Since I usually do a GURPS post on Thursdays, and I've started reviewing my solo adventures for D&D/AD&D, why not look at the first GURPS solo adventure?
All In A Night's Work
Introductory Solo Adventure
by Creede & Sharleen Lambard
Steve Jackson Games 1985
All In A Night's Work is a solo, introductory adventure for GURPS. The copy I have came with the original 1st edition boxed set, and is back-to-back with an inverted Caravan to Ein Arris. In the words of the adventure:
"You can start playing right away - even if you don't know the GURPS rules yet. [. . . ] It's a lot more fun to play through and see how everything works, rather than try to read 150 pages all at once . . . "
Like a fair amount of solo and one-on-one adventures I've seen, this is an adventure for a thief. Seems reasonable - it's easier to solo capers than have people hang around while you're on them; also, being sneaky helps when it's just you. It's also good for an introductory adventure - clear mission, low social interaction, lots of skill checks (sneaking, climbing, etc.), risk-reward decisions (push for more loot, carry extra and suffer penalties, fight or run), and low but not necessarily no combat.
The adventure is 14 pages and 175 numbered entries. Start at entry 1, make decisions and make rolls, and keep going until you eventually get to either 175 or another entry that says, "Your adventure is over." Or you die, which can happen.
Combat, skill rolls, etc. are all handled with straight-up GURPS. No coloring, no pre-determined rolls for the opposition (except for reactions - they react poorly to thieves in the house!), nothing except the normal game rules. They're often explained in short form so you can just try them and go.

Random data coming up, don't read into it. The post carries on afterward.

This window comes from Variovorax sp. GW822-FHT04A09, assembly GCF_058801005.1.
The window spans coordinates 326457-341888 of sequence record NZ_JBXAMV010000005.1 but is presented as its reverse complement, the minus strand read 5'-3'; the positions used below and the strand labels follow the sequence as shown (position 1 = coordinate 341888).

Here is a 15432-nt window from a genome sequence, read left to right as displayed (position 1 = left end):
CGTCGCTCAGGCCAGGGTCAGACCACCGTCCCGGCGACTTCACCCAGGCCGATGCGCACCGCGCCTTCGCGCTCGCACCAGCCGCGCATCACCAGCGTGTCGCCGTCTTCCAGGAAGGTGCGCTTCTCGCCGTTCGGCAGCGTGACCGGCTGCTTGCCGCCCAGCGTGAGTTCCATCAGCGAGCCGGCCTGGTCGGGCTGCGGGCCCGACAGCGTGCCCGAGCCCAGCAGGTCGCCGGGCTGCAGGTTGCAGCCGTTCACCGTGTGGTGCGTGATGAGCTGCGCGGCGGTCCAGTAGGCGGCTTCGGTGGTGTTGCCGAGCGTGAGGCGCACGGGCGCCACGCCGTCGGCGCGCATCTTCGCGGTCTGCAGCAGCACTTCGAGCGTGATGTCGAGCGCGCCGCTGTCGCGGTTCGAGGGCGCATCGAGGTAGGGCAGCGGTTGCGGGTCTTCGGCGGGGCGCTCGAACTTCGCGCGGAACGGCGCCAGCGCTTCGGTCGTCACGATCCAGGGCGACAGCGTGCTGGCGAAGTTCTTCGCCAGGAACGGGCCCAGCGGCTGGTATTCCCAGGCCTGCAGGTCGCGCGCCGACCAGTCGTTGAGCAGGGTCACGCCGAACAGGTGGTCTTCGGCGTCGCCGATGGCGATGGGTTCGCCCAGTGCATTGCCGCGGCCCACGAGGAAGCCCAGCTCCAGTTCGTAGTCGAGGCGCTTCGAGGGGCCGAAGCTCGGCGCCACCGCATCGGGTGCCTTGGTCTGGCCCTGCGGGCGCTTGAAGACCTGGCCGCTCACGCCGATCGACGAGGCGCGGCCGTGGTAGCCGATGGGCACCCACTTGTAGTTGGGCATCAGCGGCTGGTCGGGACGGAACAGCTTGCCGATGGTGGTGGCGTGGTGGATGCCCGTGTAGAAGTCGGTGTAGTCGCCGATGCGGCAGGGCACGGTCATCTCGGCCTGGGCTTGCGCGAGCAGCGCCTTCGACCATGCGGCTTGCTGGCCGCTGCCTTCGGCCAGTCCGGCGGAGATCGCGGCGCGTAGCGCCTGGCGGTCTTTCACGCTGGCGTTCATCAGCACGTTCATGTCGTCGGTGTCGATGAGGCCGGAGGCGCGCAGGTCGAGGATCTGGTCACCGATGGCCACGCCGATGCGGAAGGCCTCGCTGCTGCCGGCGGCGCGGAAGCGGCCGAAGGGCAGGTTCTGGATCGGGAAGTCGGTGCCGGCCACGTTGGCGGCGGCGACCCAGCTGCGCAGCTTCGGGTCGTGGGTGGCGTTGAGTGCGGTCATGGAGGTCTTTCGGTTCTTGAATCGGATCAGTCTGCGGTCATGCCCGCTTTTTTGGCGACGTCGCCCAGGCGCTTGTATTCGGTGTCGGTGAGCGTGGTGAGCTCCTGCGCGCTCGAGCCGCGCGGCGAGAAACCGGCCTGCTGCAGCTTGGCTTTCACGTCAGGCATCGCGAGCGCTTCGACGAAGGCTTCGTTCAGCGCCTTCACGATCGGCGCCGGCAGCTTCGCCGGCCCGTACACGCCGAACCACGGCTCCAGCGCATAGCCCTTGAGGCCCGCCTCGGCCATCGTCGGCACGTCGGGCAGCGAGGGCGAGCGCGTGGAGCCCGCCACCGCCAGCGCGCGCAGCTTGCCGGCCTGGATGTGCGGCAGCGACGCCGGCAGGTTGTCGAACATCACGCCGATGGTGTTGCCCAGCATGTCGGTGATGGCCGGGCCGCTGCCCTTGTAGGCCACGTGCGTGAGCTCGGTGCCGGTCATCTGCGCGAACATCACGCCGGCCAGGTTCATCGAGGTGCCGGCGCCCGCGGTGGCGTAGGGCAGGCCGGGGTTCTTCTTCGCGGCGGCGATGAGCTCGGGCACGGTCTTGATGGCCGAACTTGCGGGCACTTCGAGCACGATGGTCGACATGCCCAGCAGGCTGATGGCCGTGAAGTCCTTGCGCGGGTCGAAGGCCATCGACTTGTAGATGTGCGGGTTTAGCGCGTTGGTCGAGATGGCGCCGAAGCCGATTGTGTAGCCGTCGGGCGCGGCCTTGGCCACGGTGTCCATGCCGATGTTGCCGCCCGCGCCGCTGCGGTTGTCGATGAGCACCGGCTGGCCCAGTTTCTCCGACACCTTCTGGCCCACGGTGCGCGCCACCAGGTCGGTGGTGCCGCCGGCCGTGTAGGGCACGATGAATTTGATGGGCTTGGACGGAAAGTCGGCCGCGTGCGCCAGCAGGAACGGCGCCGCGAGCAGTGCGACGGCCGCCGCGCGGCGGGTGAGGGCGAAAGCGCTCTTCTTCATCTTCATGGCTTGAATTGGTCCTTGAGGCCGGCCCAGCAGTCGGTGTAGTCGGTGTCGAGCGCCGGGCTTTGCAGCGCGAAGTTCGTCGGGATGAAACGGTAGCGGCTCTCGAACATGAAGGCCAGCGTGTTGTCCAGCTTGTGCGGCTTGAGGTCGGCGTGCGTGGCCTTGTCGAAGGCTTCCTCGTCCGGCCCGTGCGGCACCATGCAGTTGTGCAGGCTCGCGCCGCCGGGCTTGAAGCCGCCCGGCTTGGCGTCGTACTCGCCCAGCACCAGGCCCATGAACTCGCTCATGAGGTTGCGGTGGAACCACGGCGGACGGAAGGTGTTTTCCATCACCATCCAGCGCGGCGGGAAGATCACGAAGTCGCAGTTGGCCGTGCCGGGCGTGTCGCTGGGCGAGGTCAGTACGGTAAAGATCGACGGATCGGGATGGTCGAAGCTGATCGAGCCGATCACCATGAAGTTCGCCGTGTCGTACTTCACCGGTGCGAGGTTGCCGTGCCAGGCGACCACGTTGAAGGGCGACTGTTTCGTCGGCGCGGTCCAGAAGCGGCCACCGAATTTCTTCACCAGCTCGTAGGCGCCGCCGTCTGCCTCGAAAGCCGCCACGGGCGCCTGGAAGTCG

It's a fun adventure with solid replay value - and nothing is so programmed and forced that you'd play it once and then skip it. It's short, solid, fun, and challenging without being too hard. It really is a good way to learn 1st-3rd edition GURPS.
Notes & War Stories
All In A Night's Work was possibly my introduction to GURPS per se. Not to the system in parts - I'd played Man-to-Man a lot since it came out in 1984. But to the actual 1st edition boxed set? I played through this adventure, probably with Dai Blackthorn, the example character.*
I'm sure I played it a couple of times just to get different endings, and I know I ran someone through it to teach GURPS. As an introductory one-on-one or true solo adventure, it was excellent.
As far as I can tell, it's not out for 4th edition GURPS yet. That's too bad - it's a solid introductory adventure and it teaches you the rules. And with a skill-based system, it has replay value - just because you know the best choice is A not B doesn't mean your skills are up to doing A successfully.
And for other people's war stories, check out this post and the comments for more on All In A Night's Work.
* For what it's worth, what's with low-ST example characters in GURPS books? Man-to-Man had ST 9 John Falcon, GURPS one-upped that with ST 8 Dai Blackthorn, and my players made a whole series of ST 7 wizards. Examples can be a bad influence!